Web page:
LA crisis’ hit Spain hard and, for many, where it hurt most. Property prices have plunged by 40% on average nationwide since 2008, hitting rock-bottom at the end of 2013, leaving many homeowners with negative equity, the prospect of decades of debt, and at risk of repossession.
But, since the first quarter of 2014 a slow recovery has been taking place, at least in premium locations – like Madrid, Barcelona, and the Costa del Sol – where the combination of limited stocks of new and resale property, and rising demand from, mostly, overseas clients is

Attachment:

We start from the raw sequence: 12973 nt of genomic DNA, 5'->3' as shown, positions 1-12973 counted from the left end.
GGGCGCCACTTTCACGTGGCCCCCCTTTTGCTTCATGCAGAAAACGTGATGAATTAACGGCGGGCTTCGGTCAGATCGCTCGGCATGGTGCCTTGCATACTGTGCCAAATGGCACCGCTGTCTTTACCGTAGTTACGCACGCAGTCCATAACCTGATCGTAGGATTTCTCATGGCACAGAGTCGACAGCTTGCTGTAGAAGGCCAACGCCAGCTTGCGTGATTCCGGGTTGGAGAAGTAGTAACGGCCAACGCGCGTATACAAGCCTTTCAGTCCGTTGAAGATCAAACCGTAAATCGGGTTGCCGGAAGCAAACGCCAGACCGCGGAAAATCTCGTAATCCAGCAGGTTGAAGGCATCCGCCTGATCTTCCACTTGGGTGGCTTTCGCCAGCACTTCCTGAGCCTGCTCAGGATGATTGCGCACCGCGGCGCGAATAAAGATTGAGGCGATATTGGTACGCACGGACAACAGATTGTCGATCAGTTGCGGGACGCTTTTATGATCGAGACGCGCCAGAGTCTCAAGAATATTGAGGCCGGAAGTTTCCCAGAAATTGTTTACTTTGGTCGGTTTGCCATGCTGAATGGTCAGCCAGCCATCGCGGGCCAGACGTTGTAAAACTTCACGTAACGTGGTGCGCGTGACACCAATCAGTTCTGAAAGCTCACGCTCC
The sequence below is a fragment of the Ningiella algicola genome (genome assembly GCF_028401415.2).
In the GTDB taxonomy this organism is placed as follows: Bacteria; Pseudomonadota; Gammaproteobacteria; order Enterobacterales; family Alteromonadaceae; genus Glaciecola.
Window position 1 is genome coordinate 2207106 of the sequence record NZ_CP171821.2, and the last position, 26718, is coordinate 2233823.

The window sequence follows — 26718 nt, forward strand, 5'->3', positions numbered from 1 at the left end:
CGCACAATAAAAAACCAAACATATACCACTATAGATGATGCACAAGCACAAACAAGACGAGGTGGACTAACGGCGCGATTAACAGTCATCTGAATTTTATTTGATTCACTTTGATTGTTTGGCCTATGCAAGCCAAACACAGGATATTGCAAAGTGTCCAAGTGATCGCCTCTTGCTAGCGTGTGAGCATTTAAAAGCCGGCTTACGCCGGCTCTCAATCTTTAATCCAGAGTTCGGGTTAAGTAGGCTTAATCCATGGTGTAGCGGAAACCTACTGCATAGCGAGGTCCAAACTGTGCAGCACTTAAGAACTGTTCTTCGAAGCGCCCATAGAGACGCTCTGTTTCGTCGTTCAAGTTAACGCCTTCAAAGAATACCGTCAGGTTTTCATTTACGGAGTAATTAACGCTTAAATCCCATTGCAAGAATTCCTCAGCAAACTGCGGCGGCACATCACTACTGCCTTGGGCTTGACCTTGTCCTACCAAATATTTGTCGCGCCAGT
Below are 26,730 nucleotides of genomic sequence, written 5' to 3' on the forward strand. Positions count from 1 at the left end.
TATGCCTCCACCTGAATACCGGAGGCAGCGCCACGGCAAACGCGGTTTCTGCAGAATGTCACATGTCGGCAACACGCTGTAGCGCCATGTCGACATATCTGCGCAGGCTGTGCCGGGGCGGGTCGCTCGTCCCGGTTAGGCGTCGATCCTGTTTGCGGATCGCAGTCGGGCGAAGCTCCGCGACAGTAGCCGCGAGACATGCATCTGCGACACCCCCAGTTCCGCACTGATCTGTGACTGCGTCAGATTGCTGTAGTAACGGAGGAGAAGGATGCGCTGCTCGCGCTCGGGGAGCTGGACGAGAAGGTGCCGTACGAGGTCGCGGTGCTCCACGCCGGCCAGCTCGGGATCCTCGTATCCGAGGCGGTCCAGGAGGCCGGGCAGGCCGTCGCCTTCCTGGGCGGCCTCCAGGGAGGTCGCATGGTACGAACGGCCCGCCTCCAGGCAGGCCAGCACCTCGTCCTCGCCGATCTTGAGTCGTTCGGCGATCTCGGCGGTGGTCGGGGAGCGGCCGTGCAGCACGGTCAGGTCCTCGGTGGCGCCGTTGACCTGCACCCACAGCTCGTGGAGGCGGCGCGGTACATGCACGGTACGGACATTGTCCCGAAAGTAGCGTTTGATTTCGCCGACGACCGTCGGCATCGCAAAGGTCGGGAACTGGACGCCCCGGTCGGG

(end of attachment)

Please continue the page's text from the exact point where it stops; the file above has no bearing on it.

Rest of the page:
driving prices and sales up.
More than 365,500 homes were bought in Spain in 2014, a jump of 21.6% compared to 2013. While far from the record 955,000 properties sold nationwide in 2006 at the height of the boom, the trend looks set to continue, albeit at a steadier rate than before. In the first eight months of 2015, the number of homes that changed hands nationwide climbed by 12%, year-on-year. House sales Spain-wide rose by over 24% in August, compared to the same month the previous year, reaching a total of 29,369 transactions, according to the latest data from the National Statistics Institute. Equally, there is still – and will be, for quite some time – a sizeable surplus of less desirable housing that languishes unsold, much of it built just before the rollercoaster started heading downhill.